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“Move On Up A Little Higher” by Mahalia Jackson

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1954 recording


song info

    “Move On Up A Little Higher” by Mahalia Jackson is a gospel song from 1947.

    Song Title: Move On Up A Little Higher
    Artist: Mahalia Jackson
    Genre: gospel
    Composer: Copyright © 1947 Rev. William Herbert Brewster
    Lead Vocals: Mahalia Jackson
    Guitar: 1954 Jack Lasberg
    Piano: Mildred Falls
    Organ: 1947 Herbert James Francis 1954 Ralph Jones
    Bass: 1954 Frank Carroll
    Drums: 1954 Bunny Shawker
    Producer: Art Freeman
    Recorded: 1947 Friday, September 12, 1947, New York 1954 November 23, 1954, New York
    Released: early 1948 Apollo 1954 Columbia
    Label: 1948 Apollo 1954 Columbia

    This song is the number three (3) song of 1947 according to Digital Dream Door’s Adam.

    Number of listens: 19741
    Current rank: 286 (updated weekly)
    Highest rank: 201 (play the video all the way through to register a vote for this song)

link to the static song information page for this song:

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    Summary quotation from Wikipedia:

    “Move On Up A Little Higher” is a gospel song written by W. Herbert Brewster, first recorded on September 12, 1947, by gospel singer Mahalia Jackson, that sold eight million copies. The song was honored with the Grammy Hall of Fame Award in (1998). In 2005, the Library of Congress honored the song by adding it to the National Recording Registry. It was also included in the list of Songs of the Century, by the Recording Industry of America and the National Endowment for the Arts, and is in the Rock and Roll Hall of Fame as one of the 500 songs that shaped rock.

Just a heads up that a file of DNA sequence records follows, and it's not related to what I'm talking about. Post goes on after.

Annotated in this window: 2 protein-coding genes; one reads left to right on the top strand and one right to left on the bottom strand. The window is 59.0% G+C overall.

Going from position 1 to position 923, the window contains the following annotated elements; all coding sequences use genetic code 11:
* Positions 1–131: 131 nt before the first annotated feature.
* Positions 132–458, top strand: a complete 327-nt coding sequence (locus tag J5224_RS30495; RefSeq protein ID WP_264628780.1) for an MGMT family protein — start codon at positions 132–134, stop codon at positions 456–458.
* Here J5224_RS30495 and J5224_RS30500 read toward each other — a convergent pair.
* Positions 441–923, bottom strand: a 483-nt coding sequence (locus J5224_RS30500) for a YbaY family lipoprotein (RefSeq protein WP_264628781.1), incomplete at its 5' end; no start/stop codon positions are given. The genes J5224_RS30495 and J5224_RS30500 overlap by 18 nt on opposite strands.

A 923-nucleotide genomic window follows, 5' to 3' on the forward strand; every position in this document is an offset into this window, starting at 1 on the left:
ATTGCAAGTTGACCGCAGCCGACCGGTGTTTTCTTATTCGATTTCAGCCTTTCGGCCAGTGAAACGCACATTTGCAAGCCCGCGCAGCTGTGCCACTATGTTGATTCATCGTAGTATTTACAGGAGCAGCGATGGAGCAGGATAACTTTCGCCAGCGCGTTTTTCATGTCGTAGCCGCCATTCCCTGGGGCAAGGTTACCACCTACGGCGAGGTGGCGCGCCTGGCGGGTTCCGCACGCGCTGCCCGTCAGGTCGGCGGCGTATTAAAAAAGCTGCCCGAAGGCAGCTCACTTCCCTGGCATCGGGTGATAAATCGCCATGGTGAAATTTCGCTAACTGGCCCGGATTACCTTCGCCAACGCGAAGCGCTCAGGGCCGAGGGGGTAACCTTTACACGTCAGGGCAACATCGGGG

Composer Rev. William Herbert Brewster (1897-1987) composed “Moved On Up A Little Higher,” through the imagery of a “Christian climbing the ladder to heaven,” the song encourages black upward mobility, hence reflecting the postwar Afro-modernist sentiments:

    “The fight for rights here in Memphis was pretty rough on the Black church … and I We’ll have to move in the field of education. Move into the professions and move into politics. Move in ahas to have to survive. That was a protest idea and inspiration. I was trying to inspire Black people to move up higher. Don’t be mediocre the freedom fights started, before the Martin Luther King days, I had to lead a lot of protest meetings. In order to gengerous could sing it.”

    “Move on Up” was originally written for one of Brewster’s religious pageants or passion plays. Brewster’s maintained that the entire piece—lyrics, melody, and harmony—came to him in one flow, and shortly thereafter he taught the song to his principle vocal soloist, Queen C. Anderson. But it was the Queen of Gospel, Mahalia Jackson, who, according to Brewster, “knew what to do with it. She could throw the verse out there.” Producer Art Freeman insisted Jackson record “Move on Up a Little Higher”; released in early 1948, the single became the best-selling gospel record of all time, selling in such great quantities that stores could not even meet the demand. Brewster was pastor of East Trigg Avenue Baptist Church, one of the churches where young Elvis Presley studied the ecstatic moves of his gospel heroes.

—from Wikipedia (the Wikipedia:Text of Creative Commons Attribution-ShareAlike 3.0 Unported License applies to Wikipedia’s block of text and possible accompanying picture, along with any alterations, transformations, and/or building upon Wikipedia’s original text that applied to this block of text)


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